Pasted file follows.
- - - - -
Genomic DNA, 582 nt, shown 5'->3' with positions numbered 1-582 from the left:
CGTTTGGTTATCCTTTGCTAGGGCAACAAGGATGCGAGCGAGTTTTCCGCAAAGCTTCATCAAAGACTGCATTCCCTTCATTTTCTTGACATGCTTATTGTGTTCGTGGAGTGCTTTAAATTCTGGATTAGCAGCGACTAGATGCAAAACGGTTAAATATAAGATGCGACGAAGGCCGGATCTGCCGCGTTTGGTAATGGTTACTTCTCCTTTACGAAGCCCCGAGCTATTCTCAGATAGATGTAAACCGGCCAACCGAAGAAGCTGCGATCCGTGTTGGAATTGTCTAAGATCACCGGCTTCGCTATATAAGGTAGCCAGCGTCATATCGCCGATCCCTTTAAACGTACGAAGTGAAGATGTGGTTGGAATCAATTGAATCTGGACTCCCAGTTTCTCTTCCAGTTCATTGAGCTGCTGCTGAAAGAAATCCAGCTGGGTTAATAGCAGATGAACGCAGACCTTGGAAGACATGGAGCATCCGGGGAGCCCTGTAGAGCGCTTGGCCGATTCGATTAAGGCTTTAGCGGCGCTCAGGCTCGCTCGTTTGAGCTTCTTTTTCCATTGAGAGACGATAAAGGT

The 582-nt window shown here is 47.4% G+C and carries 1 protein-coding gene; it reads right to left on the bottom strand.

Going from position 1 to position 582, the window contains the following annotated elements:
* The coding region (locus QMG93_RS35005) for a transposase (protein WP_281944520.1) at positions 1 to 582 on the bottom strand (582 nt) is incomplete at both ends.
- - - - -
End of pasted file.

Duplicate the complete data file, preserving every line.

Genomic DNA, 582 nt, shown 5'->3' with positions numbered 1-582 from the left:
CGTTTGGTTATCCTTTGCTAGGGCAACAAGGATGCGAGCGAGTTTTCCGCAAAGCTTCATCAAAGACTGCATTCCCTTCATTTTCTTGACATGCTTATTGTGTTCGTGGAGTGCTTTAAATTCTGGATTAGCAGCGACTAGATGCAAAACGGTTAAATATAAGATGCGACGAAGGCCGGATCTGCCGCGTTTGGTAATGGTTACTTCTCCTTTACGAAGCCCCGAGCTATTCTCAGATAGATGTAAACCGGCCAACCGAAGAAGCTGCGATCCGTGTTGGAATTGTCTAAGATCACCGGCTTCGCTATATAAGGTAGCCAGCGTCATATCGCCGATCCCTTTAAACGTACGAAGTGAAGATGTGGTTGGAATCAATTGAATCTGGACTCCCAGTTTCTCTTCCAGTTCATTGAGCTGCTGCTGAAAGAAATCCAGCTGGGTTAATAGCAGATGAACGCAGACCTTGGAAGACATGGAGCATCCGGGGAGCCCTGTAGAGCGCTTGGCCGATTCGATTAAGGCTTTAGCGGCGCTCAGGCTCGCTCGTTTGAGCTTCTTTTTCCATTGAGAGACGATAAAGGT

The 582-nt window shown here is 47.4% G+C and carries 1 protein-coding gene; it reads right to left on the bottom strand.

Going from position 1 to position 582, the window contains the following annotated elements:
* The coding region (locus QMG93_RS35005) for a transposase (protein WP_281944520.1) at positions 1 to 582 on the bottom strand (582 nt) is incomplete at both ends.